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The Book of the Laws of Countries: A Dialogue on Free Will versus Fate, A Key-Word-in-Context Concordance


This key-word-in-context concordance will facilitate the study of the very early Syriac text called The Book of the Laws of the Countries, a dialogue on free will versus fate between the Edessean philosopher Bardaisan and his interlocutor Awida.
Publisher: Gorgias Press LLC
Availability: In stock
SKU (ISBN): 978-1-59333-374-4
  • *
Publication Status: In Print

Publication Date: Apr 4,2007
Interior Color: Black
Trim Size: 8.25 x 10.75
Page Count: 254
Language: Syriac
ISBN: 978-1-59333-374-4
$146.00
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The Book of the Laws of the Countries deserves study as one of the oldest extant non-biblical texts in Syriac, dating to the late second or early third century A. D. (later than the Old Testament Peshitta, but earlier than Ephrem and Aphrahat). The philosopher Bardaisan (of the Edessa school) produced the work, which is a dialogue on free will versus fate between the teacher (Bardaisan) and his interlocutor Awida. Bardaisan argues that while a man’s natural constitution and “fate” influence him with regard to wealth and poverty, sickness and health, and whether or not he has children and how they look if he does, it is his liberty, his free will alone that causes him to sin and makes him guilty before God. Man’s liberty is demonstrated in the laws that men make in different countries of the world. These laws, some good and some evil, are the product of the free will given to man by God. It is free will and not “fate” that begets evil, according to Bardaisan. When one becomes a Christian, he obeys the laws of the Messiah over against the laws of his own country if those laws are mutually contradictory, an act of obedience that derives from free will. The key-word-in-context concordance will facilitate the study of this ancient Syriac text, which is now being republished by Gorgias Press. Verbs are listed by their roots, which has the advantage of readily distinguishing between geminate and final weak verbs. For the benefit of the user, there are separate concordances of Words, Personal Names, and Geographic Names.

Jerome Alan Lund studied Syriac at Los Angeles Baptist Theological Seminary (M. Div., 1973) and the Hebrew University of Jerusalem (M.A., 1981; Ph. D., 1989). He worked as Senior Research Associate for the Comprehensive Aramaic Lexicon project at Hebrew Union College, Cincinnati, from 1990-2006. In addition to numerous articles on Aramaic (including Syriac), Hebrew, and Bible, Dr. Lund has published The Old Syriac Gospel of the Distinct Evangelists, a Key-Word-in-Context Concordance, coauthored Aramaic Documents from Egypt, a Key-Word-in-Context Concordance, and collaborated on The Old Testament in Syriac according to the Peshitta Version, Part V, volume 1: Concordance to the Pentateuch.

The Book of the Laws of the Countries deserves study as one of the oldest extant non-biblical texts in Syriac, dating to the late second or early third century A. D. (later than the Old Testament Peshitta, but earlier than Ephrem and Aphrahat). The philosopher Bardaisan (of the Edessa school) produced the work, which is a dialogue on free will versus fate between the teacher (Bardaisan) and his interlocutor Awida. Bardaisan argues that while a man’s natural constitution and “fate” influence him with regard to wealth and poverty, sickness and health, and whether or not he has children and how they look if he does, it is his liberty, his free will alone that causes him to sin and makes him guilty before God. Man’s liberty is demonstrated in the laws that men make in different countries of the world. These laws, some good and some evil, are the product of the free will given to man by God. It is free will and not “fate” that begets evil, according to Bardaisan. When one becomes a Christian, he obeys the laws of the Messiah over against the laws of his own country if those laws are mutually contradictory, an act of obedience that derives from free will. The key-word-in-context concordance will facilitate the study of this ancient Syriac text, which is now being republished by Gorgias Press. Verbs are listed by their roots, which has the advantage of readily distinguishing between geminate and final weak verbs. For the benefit of the user, there are separate concordances of Words, Personal Names, and Geographic Names.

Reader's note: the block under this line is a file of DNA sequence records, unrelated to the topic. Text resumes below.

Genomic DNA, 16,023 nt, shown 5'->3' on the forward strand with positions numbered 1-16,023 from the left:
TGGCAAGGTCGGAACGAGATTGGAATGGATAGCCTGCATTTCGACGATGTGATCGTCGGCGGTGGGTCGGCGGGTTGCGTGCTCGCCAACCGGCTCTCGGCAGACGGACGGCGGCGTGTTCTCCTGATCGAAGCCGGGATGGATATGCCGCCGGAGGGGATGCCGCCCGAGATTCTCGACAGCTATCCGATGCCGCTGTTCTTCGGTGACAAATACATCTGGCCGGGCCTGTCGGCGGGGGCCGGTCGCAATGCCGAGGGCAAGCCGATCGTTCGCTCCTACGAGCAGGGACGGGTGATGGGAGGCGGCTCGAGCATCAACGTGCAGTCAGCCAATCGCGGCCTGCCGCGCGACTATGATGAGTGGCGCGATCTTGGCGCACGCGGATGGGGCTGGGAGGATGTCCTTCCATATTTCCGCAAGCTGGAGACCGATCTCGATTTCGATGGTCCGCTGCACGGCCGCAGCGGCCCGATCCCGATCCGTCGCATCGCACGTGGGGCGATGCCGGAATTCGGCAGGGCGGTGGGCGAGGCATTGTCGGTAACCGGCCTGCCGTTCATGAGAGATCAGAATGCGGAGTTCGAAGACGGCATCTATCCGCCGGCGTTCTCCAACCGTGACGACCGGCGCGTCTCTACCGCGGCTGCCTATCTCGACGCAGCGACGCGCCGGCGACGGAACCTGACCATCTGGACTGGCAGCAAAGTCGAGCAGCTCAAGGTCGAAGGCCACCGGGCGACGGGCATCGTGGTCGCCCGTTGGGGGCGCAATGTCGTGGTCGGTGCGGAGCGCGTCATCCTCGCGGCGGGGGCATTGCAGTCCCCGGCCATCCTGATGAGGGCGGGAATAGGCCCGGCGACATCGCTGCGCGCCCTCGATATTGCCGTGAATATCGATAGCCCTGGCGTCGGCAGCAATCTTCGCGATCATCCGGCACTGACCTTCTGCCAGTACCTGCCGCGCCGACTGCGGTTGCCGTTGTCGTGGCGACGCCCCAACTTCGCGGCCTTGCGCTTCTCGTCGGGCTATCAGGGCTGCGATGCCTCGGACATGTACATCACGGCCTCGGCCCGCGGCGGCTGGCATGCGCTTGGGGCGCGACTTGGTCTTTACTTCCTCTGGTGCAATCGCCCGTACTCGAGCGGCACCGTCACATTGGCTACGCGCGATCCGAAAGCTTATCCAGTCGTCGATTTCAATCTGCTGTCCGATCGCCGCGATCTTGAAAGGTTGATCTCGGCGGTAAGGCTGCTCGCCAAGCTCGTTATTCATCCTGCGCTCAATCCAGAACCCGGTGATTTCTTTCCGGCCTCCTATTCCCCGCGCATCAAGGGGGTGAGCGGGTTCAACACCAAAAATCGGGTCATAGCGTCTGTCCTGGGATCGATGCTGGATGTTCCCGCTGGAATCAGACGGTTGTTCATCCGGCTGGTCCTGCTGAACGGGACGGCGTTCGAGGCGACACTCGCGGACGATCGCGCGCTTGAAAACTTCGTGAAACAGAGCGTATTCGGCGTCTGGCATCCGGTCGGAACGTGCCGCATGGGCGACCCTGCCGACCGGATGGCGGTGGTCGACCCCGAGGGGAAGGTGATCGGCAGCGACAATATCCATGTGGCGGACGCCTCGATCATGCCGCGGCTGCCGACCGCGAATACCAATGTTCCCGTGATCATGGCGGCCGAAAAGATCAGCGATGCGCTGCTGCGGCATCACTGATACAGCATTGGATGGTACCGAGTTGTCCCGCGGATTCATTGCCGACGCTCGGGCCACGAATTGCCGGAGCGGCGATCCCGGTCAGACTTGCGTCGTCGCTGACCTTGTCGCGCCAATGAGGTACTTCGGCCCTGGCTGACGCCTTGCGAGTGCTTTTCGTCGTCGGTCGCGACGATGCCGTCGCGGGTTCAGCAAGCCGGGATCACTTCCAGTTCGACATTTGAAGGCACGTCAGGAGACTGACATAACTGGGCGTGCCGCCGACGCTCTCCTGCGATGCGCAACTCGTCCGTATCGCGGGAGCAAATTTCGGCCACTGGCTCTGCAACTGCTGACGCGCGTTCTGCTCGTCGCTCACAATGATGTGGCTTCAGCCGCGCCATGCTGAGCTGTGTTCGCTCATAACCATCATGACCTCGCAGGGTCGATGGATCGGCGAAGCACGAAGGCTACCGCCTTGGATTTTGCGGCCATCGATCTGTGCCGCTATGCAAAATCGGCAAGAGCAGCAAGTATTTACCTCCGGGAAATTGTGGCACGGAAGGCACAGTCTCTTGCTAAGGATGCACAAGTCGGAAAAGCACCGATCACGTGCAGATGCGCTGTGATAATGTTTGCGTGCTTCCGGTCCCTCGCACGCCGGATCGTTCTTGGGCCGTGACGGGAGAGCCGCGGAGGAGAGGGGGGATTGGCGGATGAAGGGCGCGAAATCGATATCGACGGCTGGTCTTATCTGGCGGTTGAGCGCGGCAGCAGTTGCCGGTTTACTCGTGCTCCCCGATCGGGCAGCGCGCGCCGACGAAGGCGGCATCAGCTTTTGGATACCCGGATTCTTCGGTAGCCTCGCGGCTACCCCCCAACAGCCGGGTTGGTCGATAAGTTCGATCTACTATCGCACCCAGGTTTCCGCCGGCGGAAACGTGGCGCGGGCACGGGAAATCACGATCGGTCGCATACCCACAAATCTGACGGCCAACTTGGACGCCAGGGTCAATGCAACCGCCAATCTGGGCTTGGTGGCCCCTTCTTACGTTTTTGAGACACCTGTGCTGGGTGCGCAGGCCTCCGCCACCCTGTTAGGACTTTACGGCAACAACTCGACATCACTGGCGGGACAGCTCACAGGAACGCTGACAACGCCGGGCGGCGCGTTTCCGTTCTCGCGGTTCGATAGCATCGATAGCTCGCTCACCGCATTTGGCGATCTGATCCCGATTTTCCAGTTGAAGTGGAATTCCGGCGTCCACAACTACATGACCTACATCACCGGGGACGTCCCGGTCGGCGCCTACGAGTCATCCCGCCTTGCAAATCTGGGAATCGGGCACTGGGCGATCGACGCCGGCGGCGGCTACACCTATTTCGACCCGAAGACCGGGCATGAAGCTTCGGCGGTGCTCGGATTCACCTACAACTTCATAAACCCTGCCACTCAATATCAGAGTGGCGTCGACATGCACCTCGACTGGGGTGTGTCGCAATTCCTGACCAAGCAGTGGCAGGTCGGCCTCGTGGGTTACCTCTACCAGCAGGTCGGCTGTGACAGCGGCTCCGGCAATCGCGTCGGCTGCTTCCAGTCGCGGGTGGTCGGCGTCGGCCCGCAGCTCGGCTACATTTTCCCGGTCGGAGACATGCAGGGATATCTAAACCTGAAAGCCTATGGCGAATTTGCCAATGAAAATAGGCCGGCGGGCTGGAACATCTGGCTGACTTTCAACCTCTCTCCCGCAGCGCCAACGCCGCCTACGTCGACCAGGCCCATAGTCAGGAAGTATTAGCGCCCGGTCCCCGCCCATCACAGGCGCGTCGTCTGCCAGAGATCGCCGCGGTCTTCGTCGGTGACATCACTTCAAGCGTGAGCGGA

Jerome Alan Lund studied Syriac at Los Angeles Baptist Theological Seminary (M. Div., 1973) and the Hebrew University of Jerusalem (M.A., 1981; Ph. D., 1989). He worked as Senior Research Associate for the Comprehensive Aramaic Lexicon project at Hebrew Union College, Cincinnati, from 1990-2006. In addition to numerous articles on Aramaic (including Syriac), Hebrew, and Bible, Dr. Lund has published The Old Syriac Gospel of the Distinct Evangelists, a Key-Word-in-Context Concordance, coauthored Aramaic Documents from Egypt, a Key-Word-in-Context Concordance, and collaborated on The Old Testament in Syriac according to the Peshitta Version, Part V, volume 1: Concordance to the Pentateuch.

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Contributor Biography

Jerome Lund

Jerome A. Lund (Academic Consultant, Accordance Bible Software) studied Christian theology including New Testament textual criticism and Syriac in the USA (M. Div., Los Angeles Baptist Theological Seminary) and Semitic philology in Israel (M.A., Ph.D., Hebrew University of Jerusalem). He has published articles on various Aramaic dialects including Syriac and on Hebrew in peer reviewed journals and written a number of encyclopedic type articles. He has also authored and co-authored several books including Aramaic Documents from Egypt, A Key-Word-in-Context Concordance (Eisenbrauns, 2002).